These attitudes will shape the type of person your employees or co-workers would like to follow – thus proving the definition of “leading by example”.
There is no specific rule that fits all people, not even a “magic pill” that will make you an effective leader. However, as there is still so much to learn about leadership, we surveyed the world’s best leaders to develop five advice for strong leadership.»
1. Do what you say
For example, if you say there should be a balance between your personal and professional life, but you set goals that require employees to work long hours, that just shows inconsistency. If you emphasize the “career plan” policy, but you are always recruiting professionals to occupy senior positions directly, your employees will lose confidence in your leadership.
A good leader must also intervene, instruct, guide and influence people so that they perform their work in the best possible way.
two . Leader vs Boss: The Tightrope
Being a leader requires the ability to exercise good judgment and make difficult decisions that do not please everyone. Among them, firing someone inefficient, cutting costs to achieve a healthier result or even confronting some superiors in defense of the interests of their employees.
People tend to lean on their leaders when they need direction. In this way, they know where to go and how to get there. But being a boss is not enough to have leadership skills. In fact, many bosses are not leaders, which can cause many workers to leave their posts.
The difference between a leader and a boss is that a leader directs and overcomes obstacles with his team along the way, giving constructive feedback and always looking to keep morale high, whereas a boss gets straight to the point without looking around, worrying about hurting sensibilities or being followed on merit rather than out of obligation.
3. Be a good follower
This rule is not usually highlighted in leadership books but it is one of the most critical aspects of this topic.
The best way to learn to lead is to be a good follower, constantly comparing yourself to someone you admire.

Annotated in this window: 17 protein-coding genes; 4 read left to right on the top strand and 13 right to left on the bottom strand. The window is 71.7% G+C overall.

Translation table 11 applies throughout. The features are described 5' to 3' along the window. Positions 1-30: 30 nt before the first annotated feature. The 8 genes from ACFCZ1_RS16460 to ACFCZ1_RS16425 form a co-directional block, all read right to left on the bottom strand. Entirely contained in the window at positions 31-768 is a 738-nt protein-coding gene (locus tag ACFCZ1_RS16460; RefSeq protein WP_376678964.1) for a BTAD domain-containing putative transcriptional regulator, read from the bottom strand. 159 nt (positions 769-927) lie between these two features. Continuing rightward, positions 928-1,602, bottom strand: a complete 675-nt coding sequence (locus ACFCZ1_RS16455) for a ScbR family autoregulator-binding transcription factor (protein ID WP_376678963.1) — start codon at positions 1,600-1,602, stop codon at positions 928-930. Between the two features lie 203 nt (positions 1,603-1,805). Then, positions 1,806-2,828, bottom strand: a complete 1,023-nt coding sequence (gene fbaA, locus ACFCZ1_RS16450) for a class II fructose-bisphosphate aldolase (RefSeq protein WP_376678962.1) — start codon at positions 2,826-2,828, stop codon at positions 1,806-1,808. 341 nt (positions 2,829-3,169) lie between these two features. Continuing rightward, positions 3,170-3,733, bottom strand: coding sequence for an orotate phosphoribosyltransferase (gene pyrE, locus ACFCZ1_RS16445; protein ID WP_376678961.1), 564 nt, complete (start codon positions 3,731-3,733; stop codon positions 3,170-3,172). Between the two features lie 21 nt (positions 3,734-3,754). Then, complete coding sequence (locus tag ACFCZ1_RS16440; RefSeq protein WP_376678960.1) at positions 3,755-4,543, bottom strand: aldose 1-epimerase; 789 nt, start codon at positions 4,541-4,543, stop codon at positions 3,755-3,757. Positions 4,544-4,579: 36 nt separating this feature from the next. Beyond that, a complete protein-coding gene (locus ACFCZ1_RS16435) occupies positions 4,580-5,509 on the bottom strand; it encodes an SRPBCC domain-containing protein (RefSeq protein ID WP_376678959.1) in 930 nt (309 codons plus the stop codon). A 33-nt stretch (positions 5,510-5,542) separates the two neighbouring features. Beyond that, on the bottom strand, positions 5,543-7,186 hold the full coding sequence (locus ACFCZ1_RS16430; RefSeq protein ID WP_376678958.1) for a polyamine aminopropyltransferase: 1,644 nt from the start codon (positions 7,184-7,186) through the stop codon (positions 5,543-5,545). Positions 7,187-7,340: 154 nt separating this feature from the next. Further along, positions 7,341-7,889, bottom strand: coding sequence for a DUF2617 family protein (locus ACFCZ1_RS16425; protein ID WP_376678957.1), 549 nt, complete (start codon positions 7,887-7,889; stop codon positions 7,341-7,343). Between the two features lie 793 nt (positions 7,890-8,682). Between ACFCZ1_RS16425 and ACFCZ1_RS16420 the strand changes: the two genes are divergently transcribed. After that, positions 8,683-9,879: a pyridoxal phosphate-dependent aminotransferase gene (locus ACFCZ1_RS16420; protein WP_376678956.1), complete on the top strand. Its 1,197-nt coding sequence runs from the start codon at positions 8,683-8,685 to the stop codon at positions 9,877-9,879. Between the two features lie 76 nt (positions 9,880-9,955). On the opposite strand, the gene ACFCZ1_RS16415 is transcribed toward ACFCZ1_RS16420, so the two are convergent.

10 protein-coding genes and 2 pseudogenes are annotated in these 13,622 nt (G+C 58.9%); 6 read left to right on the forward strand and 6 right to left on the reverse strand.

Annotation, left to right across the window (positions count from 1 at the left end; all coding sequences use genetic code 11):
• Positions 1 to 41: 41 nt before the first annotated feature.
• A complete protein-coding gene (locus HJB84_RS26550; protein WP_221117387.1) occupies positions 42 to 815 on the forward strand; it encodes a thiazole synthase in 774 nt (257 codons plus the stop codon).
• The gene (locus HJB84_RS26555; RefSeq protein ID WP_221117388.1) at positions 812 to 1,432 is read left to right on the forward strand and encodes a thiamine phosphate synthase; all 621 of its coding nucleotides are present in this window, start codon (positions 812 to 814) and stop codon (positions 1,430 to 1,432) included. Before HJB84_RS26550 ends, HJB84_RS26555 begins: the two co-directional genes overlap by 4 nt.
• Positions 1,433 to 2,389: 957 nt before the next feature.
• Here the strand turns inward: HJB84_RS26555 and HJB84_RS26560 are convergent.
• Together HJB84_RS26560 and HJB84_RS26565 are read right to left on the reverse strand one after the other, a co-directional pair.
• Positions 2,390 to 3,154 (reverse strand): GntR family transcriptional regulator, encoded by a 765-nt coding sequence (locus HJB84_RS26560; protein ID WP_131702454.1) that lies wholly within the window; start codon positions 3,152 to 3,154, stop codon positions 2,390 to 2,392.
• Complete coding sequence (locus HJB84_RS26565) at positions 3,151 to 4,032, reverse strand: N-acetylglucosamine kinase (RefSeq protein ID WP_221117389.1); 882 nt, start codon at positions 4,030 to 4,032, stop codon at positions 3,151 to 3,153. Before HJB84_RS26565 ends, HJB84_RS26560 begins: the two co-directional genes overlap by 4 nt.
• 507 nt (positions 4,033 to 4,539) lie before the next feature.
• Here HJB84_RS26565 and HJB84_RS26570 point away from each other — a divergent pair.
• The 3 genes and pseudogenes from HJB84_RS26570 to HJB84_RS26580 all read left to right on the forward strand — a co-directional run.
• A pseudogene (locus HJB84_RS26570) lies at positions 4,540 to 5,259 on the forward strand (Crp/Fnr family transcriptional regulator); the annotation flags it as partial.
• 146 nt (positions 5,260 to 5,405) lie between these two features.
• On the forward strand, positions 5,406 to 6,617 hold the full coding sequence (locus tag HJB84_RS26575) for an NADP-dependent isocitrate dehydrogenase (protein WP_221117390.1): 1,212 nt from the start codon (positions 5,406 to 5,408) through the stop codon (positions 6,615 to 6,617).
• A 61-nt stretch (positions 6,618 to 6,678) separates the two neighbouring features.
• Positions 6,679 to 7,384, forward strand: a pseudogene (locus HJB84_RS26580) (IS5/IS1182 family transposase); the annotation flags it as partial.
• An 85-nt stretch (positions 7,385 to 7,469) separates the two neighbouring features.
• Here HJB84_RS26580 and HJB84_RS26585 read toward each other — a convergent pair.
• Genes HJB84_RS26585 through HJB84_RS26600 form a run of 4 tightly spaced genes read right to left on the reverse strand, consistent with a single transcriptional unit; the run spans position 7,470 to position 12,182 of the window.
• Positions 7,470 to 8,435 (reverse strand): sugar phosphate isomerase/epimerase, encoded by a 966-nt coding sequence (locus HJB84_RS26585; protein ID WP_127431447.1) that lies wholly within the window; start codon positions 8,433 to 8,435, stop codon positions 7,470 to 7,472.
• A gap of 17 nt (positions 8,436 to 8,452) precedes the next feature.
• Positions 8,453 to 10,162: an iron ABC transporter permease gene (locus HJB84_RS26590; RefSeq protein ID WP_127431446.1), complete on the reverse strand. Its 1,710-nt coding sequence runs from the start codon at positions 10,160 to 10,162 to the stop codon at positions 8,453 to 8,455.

As you follow the best leaders and learn from their success, you also learn to adjust your reactions to older employees and better deal with their attitudes. As a follower, you will learn to support and defend good leadership and, at the same time, you will understand what results in bad leadership as well as what is expected of a leader. A good follower can very well impact management in a positive way, as well as shape a company’s leadership.
It takes a lot of courage and integrity to be a good follower; people who live this way will not only be effective employees, they will also be on the path to becoming good leaders. This is probably why good followers are often the best managers.
4. Treat your employees as assets
It is important for leaders to know that they are not perfect and that very few have all of their talents together. However, there is a common thread among the best leaders: they have a strong self-awareness about their qualities and abilities. In addition, they are surrounded by people who can complement them in order to compensate for areas in which they are not so comfortable.
A good leader must also intervene, instruct, guide and influence people so that they perform their work in the best way. Exercising leadership also means being willing to articulate your vision and inspire people to join your team. It’s easy to force or seek people to do what they’re told, but it takes a visionary to identify your employees’ potential, raise their aspirations about what they can become, and make them want to achieve that vision with you.
5. Assess yourself regularly
Leadership is a constant and continuous process of learning and improving your management style, influence, approaches and understanding of the people you work with. To lead effectively, you need to stay ahead all the time and easily adapt to changing trends and attitudes.
Regular self-assessments not only keep you on track, they also give you important guidance on the principles of your leadership activities.
Do you take responsibility when things don’t go well? Do you take into account the opinion of those around you and take advantage of the right opportunities? Do you delegate tasks or do it all yourself? Do you consider yourself a constant example to your subordinates and co-workers in terms of behavior, character and attitude? Have you done everything in your power to encourage people to do the best they can and encourage those who don’t? Do you let people take risks, make mistakes and learn for themselves?
Finally, there is no magic recipe for making good leaders. The best have usually developed their own style over the years. The challenge of strong leadership is to find the style that best suits you – and that also allows you to adapt to different situations.